First of all, even the most effective scanner is only effective against those it actually scans. Full-body scanners were in use and available in the Amsterdam airport where the (alleged) bomber Umar Farouk Abdulmutallab boarded his flight for the United States. They certainly didn’t ward him off from a distance or go red alert as he walked into the terminal. He wasn’t suspected of criminal intent, and so he wasn’t scanned. It seems a person-by-person scanning process is as time-consuming as the metal detector queue (or moreso) so airports that do use the scanners do so with passengers who volunteer, or with passengers at random, or when someone rouses suspicion. Which Mr. Abdulmutallab did not.

Obviously, random screenings are hardly worth the effort; we would likely be as safe employing lie detectors. Because even at the absolute best, the penultimate of body scanning proficiency, it is no more effective than a metal detector and a full-body pat-down … because anyone can forego the scanner if they choose. So why the trouble and expense if the results are no different than the original conditions? Abdulmutallab’s “accessories” wouldn’t have been any easier to detect than when he went through screening at Amsterdam. And while I bet the TSA would gladly strike down that ability to choose between the scanners and the pat-down, I don’t believe it would pass legislature in the near future; it is not accepted widely enough for that. In fact, several European nations – including Belgium, Spain, Germany, and France – remain unimpressed with the scanners and unconvinced they are necessary.

According to the travel website Jaunted, the scanners are currently used in only 19 U.S. airports (listed at the bottom of this post), though the TSA intends to roughly quadruple the number of working scanners in 2010. Of course, that’s just in the States. Hundreds of international airports offer direct flights to U.S. soil … so getting everyone up to speed would be a multi-year, multi-billion dollar, multi-national project. That sounds quite easy. What could possibly go wrong? Oh, and did I forget to mention the fact that these scanners aren’t exactly accurate? How clumsy of me. Although the scan images are clear enough to violate child pornography laws, they show nothing under the skin, between sections of skin, or in orifices. Which means would-be terrorists still have plenty of options and the body scanners are, at best, mediocre in their results. Multi-billion dollar, multi-national mediocrities. Feel safer yet?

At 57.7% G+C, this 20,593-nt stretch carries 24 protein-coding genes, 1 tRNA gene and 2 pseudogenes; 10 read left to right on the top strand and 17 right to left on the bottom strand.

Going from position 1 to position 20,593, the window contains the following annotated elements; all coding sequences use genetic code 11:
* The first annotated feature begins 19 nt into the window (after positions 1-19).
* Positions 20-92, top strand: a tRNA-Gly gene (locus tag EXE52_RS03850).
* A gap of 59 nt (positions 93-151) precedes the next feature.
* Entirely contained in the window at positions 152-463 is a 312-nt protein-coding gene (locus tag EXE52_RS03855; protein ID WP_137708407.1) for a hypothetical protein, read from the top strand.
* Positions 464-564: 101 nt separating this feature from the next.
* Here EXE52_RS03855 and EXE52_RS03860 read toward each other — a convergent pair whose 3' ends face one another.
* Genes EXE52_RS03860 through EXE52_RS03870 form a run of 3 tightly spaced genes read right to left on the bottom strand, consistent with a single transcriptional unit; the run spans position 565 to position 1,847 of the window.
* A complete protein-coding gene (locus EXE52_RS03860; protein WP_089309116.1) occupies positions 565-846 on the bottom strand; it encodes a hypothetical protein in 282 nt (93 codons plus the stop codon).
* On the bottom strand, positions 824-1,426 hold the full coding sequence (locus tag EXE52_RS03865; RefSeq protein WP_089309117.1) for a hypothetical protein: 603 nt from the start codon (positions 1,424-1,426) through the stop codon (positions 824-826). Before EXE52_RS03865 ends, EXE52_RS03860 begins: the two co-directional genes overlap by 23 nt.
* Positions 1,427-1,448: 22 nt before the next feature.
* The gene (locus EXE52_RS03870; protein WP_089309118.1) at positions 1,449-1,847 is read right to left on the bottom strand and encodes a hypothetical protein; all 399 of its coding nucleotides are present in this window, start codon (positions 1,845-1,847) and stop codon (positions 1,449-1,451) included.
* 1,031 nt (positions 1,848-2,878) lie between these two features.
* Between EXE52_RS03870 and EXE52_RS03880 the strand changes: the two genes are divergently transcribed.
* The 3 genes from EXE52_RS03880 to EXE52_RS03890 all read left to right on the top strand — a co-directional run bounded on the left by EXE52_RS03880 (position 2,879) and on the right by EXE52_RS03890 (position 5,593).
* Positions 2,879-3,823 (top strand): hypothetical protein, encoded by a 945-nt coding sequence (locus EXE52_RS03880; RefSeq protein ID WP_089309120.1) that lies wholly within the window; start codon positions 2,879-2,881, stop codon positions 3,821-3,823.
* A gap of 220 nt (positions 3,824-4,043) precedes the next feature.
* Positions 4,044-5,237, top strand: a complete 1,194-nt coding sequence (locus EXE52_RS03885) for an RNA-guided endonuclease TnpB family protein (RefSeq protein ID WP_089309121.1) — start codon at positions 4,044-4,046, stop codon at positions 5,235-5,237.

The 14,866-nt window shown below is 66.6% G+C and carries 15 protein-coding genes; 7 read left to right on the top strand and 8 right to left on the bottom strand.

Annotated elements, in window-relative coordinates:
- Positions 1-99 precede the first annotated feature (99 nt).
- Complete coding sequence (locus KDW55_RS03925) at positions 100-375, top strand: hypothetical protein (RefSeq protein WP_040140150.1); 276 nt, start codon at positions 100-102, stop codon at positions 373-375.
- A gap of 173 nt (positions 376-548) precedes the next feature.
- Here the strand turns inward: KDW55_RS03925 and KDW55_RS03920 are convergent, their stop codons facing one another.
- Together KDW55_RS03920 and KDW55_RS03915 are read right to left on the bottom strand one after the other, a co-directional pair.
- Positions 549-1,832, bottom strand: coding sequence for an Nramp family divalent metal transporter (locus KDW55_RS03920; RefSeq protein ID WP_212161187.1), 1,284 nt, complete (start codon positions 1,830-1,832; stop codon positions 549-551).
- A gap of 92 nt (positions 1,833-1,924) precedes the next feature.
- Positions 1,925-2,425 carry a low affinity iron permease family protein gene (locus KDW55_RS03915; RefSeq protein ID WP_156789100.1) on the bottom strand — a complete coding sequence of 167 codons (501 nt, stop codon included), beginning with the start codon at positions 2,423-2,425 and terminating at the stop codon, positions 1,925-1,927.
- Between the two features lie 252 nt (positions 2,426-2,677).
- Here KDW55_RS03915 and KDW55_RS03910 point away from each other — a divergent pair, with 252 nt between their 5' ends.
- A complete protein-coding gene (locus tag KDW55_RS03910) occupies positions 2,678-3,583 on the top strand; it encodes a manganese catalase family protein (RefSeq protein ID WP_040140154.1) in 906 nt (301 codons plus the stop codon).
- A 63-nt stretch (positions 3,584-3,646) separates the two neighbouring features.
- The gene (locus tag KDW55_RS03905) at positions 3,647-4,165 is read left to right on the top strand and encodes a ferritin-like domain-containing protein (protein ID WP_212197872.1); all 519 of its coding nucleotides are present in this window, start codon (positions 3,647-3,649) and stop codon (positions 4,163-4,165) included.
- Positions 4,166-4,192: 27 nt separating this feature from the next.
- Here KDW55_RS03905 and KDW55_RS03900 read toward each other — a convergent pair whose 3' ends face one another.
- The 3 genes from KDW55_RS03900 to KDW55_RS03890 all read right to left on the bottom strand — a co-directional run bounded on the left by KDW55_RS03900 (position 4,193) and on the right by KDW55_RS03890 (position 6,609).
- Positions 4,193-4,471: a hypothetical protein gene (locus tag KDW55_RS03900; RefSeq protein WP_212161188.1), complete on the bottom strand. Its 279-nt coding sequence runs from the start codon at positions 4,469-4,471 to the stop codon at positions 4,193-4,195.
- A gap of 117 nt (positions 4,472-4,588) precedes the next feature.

All that aside, there is still the fact that these scanners are designed to essentially strip-search thousands of innocent, law-abiding passengers (although that number will quickly rise to millions if the TSA has anything to say about it). Shouldn’t that fall somewhere under “unreasonable searches?” Especially considering you are more likely to be struck by lightning than injured in a terrorist attack in the United States. Quick, outlaw clouds! Jail anyone in possession of kites and keys! Strip-search the occupants of all vehicles and households for the presence of positive and or negative ions!

It’s ridiculous, and luckily not yet law. In fact, last summer the House of Representatives passed legislation limiting the use of the full-body scanners. But the Senate never took it up, and with Obama’s conference on airport security, I don’t expect those limits to stand long. However, what bothers me most is the American response. Countless authors of article comments and forum posts agree: “I’ll do anything the government wants if they say it’ll make me safer.”

Except we aren’t any safer. It doesn’t matter if there’s a full-body scanner on every street corner, it’s not improving the safety of passengers nor reducing the likelihood of a terrorist attack. Get over your sexually repressive phobias, supporters say, it’s just a quick naked peek and off you go, safe and secure, without even having to take your jacket off. But we aren’t any safer or more secure, and this isn’t about being digitally naked. This is about government officials wanting to mandate needless and ineffective infringements on personal freedoms protected by the Constitution’s Bill of Rights. It is the continued ruination of the singlemost important document protecting citizens’ rights which the government is supposed to answer to. Terrorists win because we allow them to win. It has nothing to do with the number of people they kill, or how they kill, or where or when. Merriam-Webster defines terrorism as “the systematic use of terror especially as a means of coercion.” Which basically translates to scaring people to force their choices or circumstances. Which the U.S. government is doing bloody brilliantly to its own people. What more could terrorists hope for?